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How Freudenberg-NOK Became An Automotive Industry Powerhouse


Freudenberg-NOK began its lean journey in 1992. At the time, [we were] a batch manufacturing company and organized by process so all of our molding equipment, for example, was in one department or room. We would mold product in a large batch, maybe 50,000 or 100,000 pieces in a batch, then we'd transport that batch to a work-in-process inventory crib, where later a scheduler would take it out and send it to the finishing department. There, those parts would be trimmed and sprung and finally 100 percent inspected to separate the good ones from the bad ones.

The defects in this process were typically generated during molding, so they were not caught until much later. This drives up the risk of high scrap in a batch process. Finally, the good parts were audited by quality control, sent to a packaging area and shipped.

In this kind of arrangement, we produced 5,880 parts per shift, with 46 labor hours per day, with 36,000 pieces of work-in-process inventory. The parts would travel 2,214 feet. The scrap rate was nearly 7 percent. And the lead-time -- the time it took for the material to be transformed into a part and get through the system -- was typically 30 days. Our productivity was measured as 383 pieces per labor hour.

This arrangement identified in Stage I became the baseline for this product family. This baseline becomes the stake in the ground and the springboard for improvement activity.

In Stage II, we conducted our initial kaizen project and moved to more of a cellular environment. But at this stage we were really using lean tools to polish up a batch operation. This is generally where the auto industry is today. Here, the finishing operations were put in closer proximity to the molding press. Our pieces-per-shift jumped up to 6,060. Our labor-hours-per-day were reduced from 46 to 34. Our work-in-process inventory was reduced by 50 percent. And the distance traveled went from 2,200 feet to 670.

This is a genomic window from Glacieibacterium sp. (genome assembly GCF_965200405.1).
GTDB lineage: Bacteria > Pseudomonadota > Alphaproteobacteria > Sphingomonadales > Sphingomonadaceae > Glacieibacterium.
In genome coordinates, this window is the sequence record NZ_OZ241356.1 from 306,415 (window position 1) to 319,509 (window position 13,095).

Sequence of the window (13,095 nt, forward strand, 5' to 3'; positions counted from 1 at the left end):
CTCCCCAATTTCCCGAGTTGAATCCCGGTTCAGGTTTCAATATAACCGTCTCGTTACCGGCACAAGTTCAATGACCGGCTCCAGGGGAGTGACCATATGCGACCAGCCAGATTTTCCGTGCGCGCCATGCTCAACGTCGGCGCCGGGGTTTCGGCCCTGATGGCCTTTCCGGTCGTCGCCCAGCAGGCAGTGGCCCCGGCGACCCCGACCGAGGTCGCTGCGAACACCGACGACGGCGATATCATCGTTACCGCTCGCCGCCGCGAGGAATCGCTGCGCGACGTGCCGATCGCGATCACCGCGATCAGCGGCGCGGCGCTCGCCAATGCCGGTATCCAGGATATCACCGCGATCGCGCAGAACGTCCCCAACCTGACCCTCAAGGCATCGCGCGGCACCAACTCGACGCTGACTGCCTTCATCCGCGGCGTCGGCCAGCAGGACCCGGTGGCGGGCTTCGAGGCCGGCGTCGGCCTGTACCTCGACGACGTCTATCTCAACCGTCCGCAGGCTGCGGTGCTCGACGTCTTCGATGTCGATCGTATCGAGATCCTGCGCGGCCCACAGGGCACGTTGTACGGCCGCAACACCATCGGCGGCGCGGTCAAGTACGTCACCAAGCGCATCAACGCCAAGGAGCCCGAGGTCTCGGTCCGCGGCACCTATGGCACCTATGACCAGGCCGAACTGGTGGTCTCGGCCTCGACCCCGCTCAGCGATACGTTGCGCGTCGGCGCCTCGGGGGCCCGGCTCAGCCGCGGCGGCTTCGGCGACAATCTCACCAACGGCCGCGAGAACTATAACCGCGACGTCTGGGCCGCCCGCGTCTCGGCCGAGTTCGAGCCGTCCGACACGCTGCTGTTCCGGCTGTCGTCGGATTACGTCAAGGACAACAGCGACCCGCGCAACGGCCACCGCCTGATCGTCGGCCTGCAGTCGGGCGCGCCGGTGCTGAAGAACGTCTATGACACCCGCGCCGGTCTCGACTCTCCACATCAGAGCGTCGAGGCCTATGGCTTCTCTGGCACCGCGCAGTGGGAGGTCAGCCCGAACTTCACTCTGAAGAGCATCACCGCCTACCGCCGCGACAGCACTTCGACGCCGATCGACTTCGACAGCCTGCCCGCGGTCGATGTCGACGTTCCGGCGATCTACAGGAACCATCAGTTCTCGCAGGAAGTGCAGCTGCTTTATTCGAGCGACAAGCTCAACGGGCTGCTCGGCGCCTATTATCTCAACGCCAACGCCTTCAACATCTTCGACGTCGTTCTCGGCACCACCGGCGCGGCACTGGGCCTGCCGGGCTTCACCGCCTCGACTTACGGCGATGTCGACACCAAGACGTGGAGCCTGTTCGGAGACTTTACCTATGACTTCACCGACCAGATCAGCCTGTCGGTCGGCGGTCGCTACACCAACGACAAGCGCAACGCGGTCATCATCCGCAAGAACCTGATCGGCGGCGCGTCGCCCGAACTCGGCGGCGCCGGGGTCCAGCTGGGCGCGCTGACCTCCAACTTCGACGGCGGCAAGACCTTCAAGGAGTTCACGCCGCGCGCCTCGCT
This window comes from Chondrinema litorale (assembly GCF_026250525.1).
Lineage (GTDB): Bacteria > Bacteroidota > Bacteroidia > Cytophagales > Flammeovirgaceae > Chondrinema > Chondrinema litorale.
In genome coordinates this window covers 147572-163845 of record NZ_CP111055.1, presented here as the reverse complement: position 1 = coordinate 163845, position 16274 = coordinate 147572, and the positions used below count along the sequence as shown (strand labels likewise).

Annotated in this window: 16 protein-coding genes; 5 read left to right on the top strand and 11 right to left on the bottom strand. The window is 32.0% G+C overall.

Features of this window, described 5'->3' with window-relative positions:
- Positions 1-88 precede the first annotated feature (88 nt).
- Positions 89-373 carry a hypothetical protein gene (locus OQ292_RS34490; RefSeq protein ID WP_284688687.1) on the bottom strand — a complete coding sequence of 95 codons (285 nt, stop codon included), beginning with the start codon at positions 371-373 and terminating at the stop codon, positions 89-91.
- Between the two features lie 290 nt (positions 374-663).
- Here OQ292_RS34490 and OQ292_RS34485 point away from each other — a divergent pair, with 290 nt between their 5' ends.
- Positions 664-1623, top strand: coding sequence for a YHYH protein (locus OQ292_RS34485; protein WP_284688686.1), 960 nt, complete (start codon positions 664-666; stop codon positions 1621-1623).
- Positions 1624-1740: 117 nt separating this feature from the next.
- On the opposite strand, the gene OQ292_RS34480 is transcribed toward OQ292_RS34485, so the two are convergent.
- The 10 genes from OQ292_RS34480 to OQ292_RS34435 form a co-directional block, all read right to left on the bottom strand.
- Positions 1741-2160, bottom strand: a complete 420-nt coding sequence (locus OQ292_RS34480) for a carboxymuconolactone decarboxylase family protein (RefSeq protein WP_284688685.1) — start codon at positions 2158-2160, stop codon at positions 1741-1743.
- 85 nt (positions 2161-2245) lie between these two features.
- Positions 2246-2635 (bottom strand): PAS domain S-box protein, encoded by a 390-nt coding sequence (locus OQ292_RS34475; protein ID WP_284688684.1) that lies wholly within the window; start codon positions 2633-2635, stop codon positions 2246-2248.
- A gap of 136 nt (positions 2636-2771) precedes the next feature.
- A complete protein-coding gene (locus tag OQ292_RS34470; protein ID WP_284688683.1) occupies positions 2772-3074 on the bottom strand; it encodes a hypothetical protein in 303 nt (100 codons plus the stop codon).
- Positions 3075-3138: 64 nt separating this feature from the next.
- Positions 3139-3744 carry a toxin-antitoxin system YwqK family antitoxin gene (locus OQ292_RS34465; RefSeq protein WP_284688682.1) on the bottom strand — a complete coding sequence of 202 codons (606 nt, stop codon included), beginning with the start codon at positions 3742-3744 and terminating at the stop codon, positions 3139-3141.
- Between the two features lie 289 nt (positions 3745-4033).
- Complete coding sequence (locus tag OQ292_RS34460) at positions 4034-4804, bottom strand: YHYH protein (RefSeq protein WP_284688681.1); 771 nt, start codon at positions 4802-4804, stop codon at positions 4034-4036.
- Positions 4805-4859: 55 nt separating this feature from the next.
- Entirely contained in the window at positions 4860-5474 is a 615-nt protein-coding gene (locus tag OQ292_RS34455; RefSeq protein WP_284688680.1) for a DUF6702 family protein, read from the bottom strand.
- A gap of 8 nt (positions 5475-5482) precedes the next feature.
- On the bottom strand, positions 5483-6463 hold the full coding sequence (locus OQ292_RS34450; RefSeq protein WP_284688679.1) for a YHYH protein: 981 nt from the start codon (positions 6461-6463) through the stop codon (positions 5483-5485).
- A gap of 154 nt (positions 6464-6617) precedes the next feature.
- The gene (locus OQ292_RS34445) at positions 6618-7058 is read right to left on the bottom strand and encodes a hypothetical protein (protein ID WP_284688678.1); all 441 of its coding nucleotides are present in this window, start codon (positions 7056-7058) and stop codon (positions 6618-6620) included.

We also had a significant impact on scrap, reducing it from 6.8 percent to 4.1 percent. Our lead-time was slashed from 30 days to 20, and our productivity measure went from 383 pieces per labor hour to 534.

Overall, Stage II resulted in a modest improvement in capacity output, a pretty significant reduction in labor costs, a modest reduction in overhead and a substantial reduction on working capital required.

In Stage II, we were using a "low-hanging fruit approach." We were just trying to find the greatest area of opportunity: do a kaizen on that area and then move on to the next greatest area of opportunity. We were generating savings through those kaizen events, but there was no focus on systems.

In Stage III, or the model cell phase, we started thinking about the production system. We conducted another kaizen and put all of the value-added steps for this product into a one-piece flow U-shaped cell. The impact on performance from this step was profound. Our pieces per shift jumped to 6,840. Our labor hours per day dropped from 34 to 24. Our work-in-process inventory fell dramatically from 18,000 to 240 pieces. The distance traveled dropped from 670 to 20 feet. Our scrap rate was slashed from 4.1 percent to 1.3 percent. Our lead-time was slashed from 20 days to just five. And our productivity increased from 534 to 855 pieces per labor hour. All these improvements came just from moving the finishing operations in closer proximity to the molding operation, in terms of both distance and time.

Stage IV represents taking a whole series of model cells created in Stage III and organizing them on a plant-wide basis into a product focused factory and then developing the appropriate plant-wide support systems for those model cells, such as a plant-wide pull system.